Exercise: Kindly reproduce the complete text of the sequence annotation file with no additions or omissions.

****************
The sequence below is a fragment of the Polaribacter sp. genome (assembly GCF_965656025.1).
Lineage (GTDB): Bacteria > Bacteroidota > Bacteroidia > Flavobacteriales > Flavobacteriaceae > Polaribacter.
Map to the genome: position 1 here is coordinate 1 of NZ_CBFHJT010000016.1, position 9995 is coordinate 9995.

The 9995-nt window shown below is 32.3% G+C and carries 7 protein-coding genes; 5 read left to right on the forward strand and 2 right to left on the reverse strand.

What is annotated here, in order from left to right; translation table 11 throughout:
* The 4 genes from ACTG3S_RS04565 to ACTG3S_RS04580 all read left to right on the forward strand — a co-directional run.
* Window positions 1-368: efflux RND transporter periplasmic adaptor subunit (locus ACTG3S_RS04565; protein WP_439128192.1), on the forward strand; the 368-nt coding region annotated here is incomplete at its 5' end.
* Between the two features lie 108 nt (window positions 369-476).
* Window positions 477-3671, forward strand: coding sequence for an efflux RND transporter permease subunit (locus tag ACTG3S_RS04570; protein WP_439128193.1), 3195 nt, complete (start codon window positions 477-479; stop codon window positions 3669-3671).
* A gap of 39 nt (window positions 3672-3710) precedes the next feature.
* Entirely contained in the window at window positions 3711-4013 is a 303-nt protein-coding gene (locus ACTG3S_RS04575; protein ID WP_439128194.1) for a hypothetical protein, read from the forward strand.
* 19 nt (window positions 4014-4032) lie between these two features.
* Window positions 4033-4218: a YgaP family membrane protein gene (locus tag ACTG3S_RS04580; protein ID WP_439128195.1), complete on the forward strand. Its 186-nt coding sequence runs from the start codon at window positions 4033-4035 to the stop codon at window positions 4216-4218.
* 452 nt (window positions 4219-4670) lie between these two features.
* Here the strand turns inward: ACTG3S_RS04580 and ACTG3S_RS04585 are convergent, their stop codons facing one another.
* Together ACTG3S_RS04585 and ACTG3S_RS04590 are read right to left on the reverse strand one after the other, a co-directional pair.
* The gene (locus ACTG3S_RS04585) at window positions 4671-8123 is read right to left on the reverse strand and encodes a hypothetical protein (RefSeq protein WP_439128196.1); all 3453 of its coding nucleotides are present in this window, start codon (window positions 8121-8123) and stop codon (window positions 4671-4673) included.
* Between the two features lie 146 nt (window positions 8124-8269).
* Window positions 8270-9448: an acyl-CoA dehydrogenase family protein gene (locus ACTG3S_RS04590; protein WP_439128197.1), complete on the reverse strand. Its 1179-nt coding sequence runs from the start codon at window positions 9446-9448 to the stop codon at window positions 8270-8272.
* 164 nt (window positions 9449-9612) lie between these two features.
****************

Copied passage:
The sequence below is a fragment of the Polaribacter sp. genome (assembly GCF_965656025.1).
Lineage (GTDB): Bacteria > Bacteroidota > Bacteroidia > Flavobacteriales > Flavobacteriaceae > Polaribacter.
Map to the genome: position 1 here is coordinate 1 of NZ_CBFHJT010000016.1, position 9995 is coordinate 9995.

The 9995-nt window shown below is 32.3% G+C and carries 7 protein-coding genes; 5 read left to right on the forward strand and 2 right to left on the reverse strand.

What is annotated here, in order from left to right; translation table 11 throughout:
* The 4 genes from ACTG3S_RS04565 to ACTG3S_RS04580 all read left to right on the forward strand — a co-directional run.
* Window positions 1-368: efflux RND transporter periplasmic adaptor subunit (locus ACTG3S_RS04565; protein WP_439128192.1), on the forward strand; the 368-nt coding region annotated here is incomplete at its 5' end.
* Between the two features lie 108 nt (window positions 369-476).
* Window positions 477-3671, forward strand: coding sequence for an efflux RND transporter permease subunit (locus tag ACTG3S_RS04570; protein WP_439128193.1), 3195 nt, complete (start codon window positions 477-479; stop codon window positions 3669-3671).
* A gap of 39 nt (window positions 3672-3710) precedes the next feature.
* Entirely contained in the window at window positions 3711-4013 is a 303-nt protein-coding gene (locus ACTG3S_RS04575; protein ID WP_439128194.1) for a hypothetical protein, read from the forward strand.
* 19 nt (window positions 4014-4032) lie between these two features.
* Window positions 4033-4218: a YgaP family membrane protein gene (locus tag ACTG3S_RS04580; protein ID WP_439128195.1), complete on the forward strand. Its 186-nt coding sequence runs from the start codon at window positions 4033-4035 to the stop codon at window positions 4216-4218.
* 452 nt (window positions 4219-4670) lie between these two features.
* Here the strand turns inward: ACTG3S_RS04580 and ACTG3S_RS04585 are convergent, their stop codons facing one another.
* Together ACTG3S_RS04585 and ACTG3S_RS04590 are read right to left on the reverse strand one after the other, a co-directional pair.
* The gene (locus ACTG3S_RS04585) at window positions 4671-8123 is read right to left on the reverse strand and encodes a hypothetical protein (RefSeq protein WP_439128196.1); all 3453 of its coding nucleotides are present in this window, start codon (window positions 8121-8123) and stop codon (window positions 4671-4673) included.
* Between the two features lie 146 nt (window positions 8124-8269).
* Window positions 8270-9448: an acyl-CoA dehydrogenase family protein gene (locus ACTG3S_RS04590; protein WP_439128197.1), complete on the reverse strand. Its 1179-nt coding sequence runs from the start codon at window positions 9446-9448 to the stop codon at window positions 8270-8272.
* 164 nt (window positions 9449-9612) lie between these two features.